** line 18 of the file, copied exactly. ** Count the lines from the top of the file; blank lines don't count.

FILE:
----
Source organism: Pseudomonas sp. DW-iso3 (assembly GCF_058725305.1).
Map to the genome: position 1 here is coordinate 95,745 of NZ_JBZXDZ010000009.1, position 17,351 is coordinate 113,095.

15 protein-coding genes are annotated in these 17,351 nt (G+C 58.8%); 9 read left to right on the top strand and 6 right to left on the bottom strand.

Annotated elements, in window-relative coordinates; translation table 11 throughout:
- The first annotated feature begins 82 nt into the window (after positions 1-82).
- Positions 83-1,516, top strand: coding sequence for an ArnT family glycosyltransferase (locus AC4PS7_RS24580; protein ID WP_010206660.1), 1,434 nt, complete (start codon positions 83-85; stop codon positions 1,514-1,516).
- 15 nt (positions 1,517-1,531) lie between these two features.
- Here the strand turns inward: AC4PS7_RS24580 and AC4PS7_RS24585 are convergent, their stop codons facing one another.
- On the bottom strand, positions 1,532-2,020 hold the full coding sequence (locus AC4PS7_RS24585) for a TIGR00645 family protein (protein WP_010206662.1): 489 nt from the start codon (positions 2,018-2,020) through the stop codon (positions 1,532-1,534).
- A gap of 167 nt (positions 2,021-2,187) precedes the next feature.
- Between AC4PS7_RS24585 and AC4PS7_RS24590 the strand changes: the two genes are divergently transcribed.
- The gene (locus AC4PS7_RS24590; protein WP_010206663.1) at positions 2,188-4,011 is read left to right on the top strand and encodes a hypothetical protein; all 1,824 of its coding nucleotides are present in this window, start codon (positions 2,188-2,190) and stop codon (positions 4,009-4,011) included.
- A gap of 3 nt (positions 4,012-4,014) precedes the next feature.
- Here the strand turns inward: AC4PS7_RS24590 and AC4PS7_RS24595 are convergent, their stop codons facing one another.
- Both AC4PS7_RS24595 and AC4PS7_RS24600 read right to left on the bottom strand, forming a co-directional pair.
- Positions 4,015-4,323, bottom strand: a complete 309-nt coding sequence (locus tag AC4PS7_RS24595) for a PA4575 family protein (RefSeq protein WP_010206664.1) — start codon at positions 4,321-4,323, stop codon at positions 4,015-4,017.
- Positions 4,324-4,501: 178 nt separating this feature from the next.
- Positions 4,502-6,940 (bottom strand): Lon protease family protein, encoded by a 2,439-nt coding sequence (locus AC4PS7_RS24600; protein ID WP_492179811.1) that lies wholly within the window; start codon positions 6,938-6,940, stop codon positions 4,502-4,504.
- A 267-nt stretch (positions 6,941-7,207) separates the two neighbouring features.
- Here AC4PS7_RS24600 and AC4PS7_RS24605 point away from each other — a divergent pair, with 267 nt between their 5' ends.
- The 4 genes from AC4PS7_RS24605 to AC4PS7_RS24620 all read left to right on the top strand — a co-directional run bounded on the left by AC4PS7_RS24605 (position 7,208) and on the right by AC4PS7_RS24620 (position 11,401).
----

- Positions 4,502-6,940 (bottom strand): Lon protease family protein, encoded by a 2,439-nt coding sequence (locus AC4PS7_RS24600; protein ID WP_492179811.1) that lies wholly within the window; start codon positions 6,938-6,940, stop codon positions 4,502-4,504.